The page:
FPS, memory card and memory buffer – The relationship
Basic Photography
Amit K Srivastava
November 18, 2016

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Have you ever used the continuous photo or the burst mode in your camera? Does it slow down? If so why?

These were the few questions hovering over my mind while shooting in the burst mode. What is FPS? FPS or frames per second is a standard term used to define the frequency with which the camera captures images or frames. For example, shooting a video on 30fps means the camera is capturing 30 images or frames in a second. While clicking photographs the same rate comes down to 3-5 on an average. This is because while clicking photographs the resolution is much higher. Each photograph will be processed at the resolution of the camera sensor whereas in video one frame is normally captured at a much lower resolution. Not only this, while shooting a video the camera gets a lot more time to process each image to the memory card. Let’s take a look at the steps:

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  1. The camera captures a frame.
  2. The frame is stored in the internal buffer memory of the camera.
  3. Finally the frames are downloaded from the buffer memory to the memory card.

 

From the above mentioned steps, we can establish a relationship between fps, memory card and the buffer memory. How? If you are shooting at a high rate, for example 10fps, but the buffer memory of your camera is less and so is the speed of your memory card, the camera is bound to slow down once it uses up the entire buffer memory. After that it will get locked till the time the buffer memory gets cleared up enough to get the next shot. Till then it will download the images to your memory card. Suppose the photographs you are clicking are having a size of 10mb each. If your buffer memory is 50mb, it can only take up 5 images before the buffer is cleared. For the buffer to get cleared quickly, your memory card too must be speedy. Each and every memory card will have a read and write speed. Only if the writing speed of your memory card is high, it will clear the buffer fast. Thus to get a good performance while shooting on the burst mode, you need to have a camera with a large buffer memory and a fast memory card.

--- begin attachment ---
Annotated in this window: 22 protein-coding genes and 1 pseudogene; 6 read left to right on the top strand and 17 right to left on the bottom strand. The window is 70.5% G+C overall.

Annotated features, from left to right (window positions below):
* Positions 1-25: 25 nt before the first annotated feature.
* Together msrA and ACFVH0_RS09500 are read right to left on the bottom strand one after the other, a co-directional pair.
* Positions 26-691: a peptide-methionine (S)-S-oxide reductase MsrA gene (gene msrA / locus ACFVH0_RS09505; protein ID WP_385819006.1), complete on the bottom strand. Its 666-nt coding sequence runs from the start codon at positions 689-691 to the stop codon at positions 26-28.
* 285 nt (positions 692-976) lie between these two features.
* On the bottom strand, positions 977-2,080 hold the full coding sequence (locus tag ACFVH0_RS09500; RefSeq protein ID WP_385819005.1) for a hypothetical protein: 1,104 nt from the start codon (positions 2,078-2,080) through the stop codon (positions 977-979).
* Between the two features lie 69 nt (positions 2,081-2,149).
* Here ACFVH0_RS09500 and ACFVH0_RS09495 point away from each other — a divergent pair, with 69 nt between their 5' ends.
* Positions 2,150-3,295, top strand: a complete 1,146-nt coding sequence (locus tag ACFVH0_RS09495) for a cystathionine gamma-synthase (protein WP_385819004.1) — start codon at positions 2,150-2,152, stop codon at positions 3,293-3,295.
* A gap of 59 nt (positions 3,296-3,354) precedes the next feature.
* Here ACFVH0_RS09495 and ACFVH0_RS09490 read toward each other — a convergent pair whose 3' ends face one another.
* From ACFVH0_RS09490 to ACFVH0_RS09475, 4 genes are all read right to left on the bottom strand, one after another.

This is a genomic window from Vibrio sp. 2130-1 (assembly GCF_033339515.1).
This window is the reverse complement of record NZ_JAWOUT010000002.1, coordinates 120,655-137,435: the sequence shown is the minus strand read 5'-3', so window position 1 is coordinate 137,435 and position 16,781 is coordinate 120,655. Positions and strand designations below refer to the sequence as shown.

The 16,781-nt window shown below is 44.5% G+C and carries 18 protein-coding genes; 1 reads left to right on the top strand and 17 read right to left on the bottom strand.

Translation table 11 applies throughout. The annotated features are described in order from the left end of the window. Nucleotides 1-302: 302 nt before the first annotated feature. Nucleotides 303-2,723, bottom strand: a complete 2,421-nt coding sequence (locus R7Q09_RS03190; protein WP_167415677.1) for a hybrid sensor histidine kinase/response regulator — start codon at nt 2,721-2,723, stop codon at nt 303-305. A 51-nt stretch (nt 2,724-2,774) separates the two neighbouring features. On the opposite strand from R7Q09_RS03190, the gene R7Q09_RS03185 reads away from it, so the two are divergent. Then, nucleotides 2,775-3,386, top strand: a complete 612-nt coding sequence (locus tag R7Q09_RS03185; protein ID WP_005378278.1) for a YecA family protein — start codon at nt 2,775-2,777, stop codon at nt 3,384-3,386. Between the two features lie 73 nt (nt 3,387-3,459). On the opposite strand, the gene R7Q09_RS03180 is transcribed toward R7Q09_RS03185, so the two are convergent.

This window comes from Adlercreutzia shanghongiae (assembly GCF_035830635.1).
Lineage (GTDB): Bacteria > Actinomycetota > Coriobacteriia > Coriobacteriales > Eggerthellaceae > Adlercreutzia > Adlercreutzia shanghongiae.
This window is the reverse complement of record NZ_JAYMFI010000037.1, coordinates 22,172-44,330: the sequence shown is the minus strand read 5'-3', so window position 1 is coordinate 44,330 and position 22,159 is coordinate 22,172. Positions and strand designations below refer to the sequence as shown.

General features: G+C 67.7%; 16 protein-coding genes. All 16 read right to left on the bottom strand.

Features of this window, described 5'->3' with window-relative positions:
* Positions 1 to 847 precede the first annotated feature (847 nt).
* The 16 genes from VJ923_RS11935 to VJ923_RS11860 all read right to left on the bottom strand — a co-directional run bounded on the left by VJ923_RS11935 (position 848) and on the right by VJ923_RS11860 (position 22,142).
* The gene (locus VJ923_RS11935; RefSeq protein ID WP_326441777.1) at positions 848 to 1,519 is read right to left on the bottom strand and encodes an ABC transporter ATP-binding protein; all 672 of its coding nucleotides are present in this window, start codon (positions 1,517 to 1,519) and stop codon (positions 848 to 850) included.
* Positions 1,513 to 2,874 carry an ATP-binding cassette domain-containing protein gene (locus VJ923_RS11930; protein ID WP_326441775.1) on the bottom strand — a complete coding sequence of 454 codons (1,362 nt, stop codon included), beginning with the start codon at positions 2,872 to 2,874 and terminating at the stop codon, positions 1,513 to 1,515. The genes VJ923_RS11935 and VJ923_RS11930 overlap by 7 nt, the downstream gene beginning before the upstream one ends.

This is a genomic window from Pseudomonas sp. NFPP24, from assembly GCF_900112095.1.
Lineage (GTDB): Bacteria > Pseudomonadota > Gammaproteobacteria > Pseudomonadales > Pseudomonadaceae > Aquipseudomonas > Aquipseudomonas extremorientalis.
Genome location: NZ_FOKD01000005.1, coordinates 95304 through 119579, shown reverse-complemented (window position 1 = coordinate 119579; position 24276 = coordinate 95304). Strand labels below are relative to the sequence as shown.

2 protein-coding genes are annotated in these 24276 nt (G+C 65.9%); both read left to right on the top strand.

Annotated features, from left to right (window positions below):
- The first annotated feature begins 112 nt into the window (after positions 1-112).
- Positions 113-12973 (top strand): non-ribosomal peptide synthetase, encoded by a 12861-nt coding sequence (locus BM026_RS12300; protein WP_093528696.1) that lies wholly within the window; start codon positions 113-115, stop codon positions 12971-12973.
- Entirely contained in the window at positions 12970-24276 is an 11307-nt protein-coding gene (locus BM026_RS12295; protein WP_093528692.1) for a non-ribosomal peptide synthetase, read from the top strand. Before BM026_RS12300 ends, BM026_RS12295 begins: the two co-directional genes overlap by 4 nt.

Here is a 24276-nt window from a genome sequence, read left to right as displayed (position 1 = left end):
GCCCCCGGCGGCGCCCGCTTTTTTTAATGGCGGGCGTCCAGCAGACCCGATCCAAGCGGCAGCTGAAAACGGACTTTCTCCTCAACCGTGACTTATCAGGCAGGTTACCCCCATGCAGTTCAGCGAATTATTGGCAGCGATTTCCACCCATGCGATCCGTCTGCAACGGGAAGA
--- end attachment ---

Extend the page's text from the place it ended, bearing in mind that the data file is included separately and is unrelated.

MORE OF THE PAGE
Let’s take a look at a few memory cards:

A class 10 memory card means it will have a minimum speed of 10mbps (whether read or write). We can assume it is the write speed, since reading speeds are faster.

 

The SanDisk Extreme Pro memory 32GB SD UHS-1 card has got a reading speed of 95mbps and a writing speed of 90mbps.

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There are cards faster than that too like the UDMA-7 cards.

Coming to the inference, for a high performance in continuous shooting mode, choose a DSLR with a high buffer memory and a fast memory card like the one mentioned above. 

Basic Photography
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About Author
Amit K Srivastava
A Photography Enthusiast motivated to empower individuals in photography
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